“Repeat offenders now face being named and shamed and a new offence for breaching bail will be legislated under reforms that will strengthen our youth justice system” Premier Campbell Newman told bmag.

Repeat offenders – changes will see them named and shamed!

“People have made it clear they are sick of the revolving door for repeat offenders, and our reforms are seen as tough – but necessary. In the past year, 400 young people have been charged with more than 7,000 offences while on bail. That is unacceptable and we have to turn it around.

“Under the changes, the identities of repeat offenders will be allowed to be published, making them more accountable for their actions and setting a strong deterrent for further offending. We all understand kids can make mistakes and that’s why we are still giving them a chance to clean up their act

Attorney-General and Minister for Justice Jarrod Bleijie said the community had told the Newman Government loud and clear it was sick of the revolving door of repeat offending.

“Our reforms are tough but necessary,” Mr Bleijie said

“Under these reforms, the identities of repeat offenders will be allowed to be published, making them more accountable for their actions and setting a strong deterrent for further offending.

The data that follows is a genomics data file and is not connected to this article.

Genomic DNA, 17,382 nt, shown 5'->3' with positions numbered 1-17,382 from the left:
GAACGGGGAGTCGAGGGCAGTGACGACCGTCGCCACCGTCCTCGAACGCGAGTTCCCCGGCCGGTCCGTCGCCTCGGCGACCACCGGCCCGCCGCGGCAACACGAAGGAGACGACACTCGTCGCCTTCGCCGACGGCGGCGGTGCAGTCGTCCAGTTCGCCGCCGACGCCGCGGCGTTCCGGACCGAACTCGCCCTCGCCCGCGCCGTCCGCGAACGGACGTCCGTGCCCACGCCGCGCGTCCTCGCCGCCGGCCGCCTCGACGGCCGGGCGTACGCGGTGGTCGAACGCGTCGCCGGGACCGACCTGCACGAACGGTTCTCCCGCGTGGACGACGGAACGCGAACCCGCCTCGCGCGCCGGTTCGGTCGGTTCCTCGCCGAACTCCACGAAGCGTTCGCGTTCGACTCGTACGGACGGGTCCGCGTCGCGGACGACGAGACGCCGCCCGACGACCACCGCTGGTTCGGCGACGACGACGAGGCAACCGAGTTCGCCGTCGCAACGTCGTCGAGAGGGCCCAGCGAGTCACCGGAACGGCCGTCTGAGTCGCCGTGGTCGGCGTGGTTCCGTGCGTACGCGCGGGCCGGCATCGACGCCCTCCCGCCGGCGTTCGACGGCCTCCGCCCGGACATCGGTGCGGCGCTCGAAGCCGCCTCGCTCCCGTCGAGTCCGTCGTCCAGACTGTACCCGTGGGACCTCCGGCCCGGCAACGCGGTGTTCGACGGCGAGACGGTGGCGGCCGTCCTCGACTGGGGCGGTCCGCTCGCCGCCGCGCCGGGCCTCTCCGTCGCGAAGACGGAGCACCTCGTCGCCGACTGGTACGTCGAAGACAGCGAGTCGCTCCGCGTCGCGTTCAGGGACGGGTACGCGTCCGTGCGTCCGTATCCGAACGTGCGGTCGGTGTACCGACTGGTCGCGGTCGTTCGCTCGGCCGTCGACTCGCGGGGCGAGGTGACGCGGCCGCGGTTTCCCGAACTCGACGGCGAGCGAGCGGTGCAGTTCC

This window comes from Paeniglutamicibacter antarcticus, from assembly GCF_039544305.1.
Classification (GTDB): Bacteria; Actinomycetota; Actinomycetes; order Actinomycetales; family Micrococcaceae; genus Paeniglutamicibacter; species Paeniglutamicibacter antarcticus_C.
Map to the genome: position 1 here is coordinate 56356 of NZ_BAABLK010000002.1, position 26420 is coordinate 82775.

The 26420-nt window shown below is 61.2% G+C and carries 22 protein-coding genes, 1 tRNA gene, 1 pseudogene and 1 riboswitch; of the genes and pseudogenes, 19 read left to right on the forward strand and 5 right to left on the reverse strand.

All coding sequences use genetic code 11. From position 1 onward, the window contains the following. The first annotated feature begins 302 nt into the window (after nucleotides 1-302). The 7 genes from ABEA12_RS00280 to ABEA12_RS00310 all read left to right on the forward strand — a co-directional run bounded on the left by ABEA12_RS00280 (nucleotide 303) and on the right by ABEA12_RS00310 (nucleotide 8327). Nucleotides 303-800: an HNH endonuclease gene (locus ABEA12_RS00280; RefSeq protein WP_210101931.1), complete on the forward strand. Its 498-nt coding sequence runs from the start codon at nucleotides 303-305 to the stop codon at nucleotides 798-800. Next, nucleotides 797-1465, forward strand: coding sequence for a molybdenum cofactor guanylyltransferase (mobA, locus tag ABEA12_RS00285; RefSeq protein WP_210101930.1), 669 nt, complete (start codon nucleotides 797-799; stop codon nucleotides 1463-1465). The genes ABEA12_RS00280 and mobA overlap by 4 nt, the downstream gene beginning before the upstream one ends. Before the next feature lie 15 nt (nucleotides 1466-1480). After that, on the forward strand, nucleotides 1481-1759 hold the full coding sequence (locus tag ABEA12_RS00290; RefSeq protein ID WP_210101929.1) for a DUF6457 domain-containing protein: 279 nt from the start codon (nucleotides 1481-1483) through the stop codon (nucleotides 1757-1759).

“Some reporting restrictions will remain. Publishing the identities of first time offenders will continue to be prohibited and the Court will have the discretion to close certain proceedings.

“Kids can make mistakes. That’s why we are still giving them a chance to clean up their act but there should be consequences if they don’t learn their lesson.

“We are balancing the scales of justice by making repeat offenders more accountable but allowing first time offenders to get back on the straight and narrow.

 

Do you think young offenders should be named and shames? Share your thoughts in our comment box below.

So, I’m wondering, could there be a conflict of interest between the state and federal governments regarding these controversial Queensland legal changes that will affect our minors – and, more particularly our Indigenous youth? And, would the proposed new laws breach the United Nations Convention on the Rights of the Child*?  Dr C M Tilley, Paddington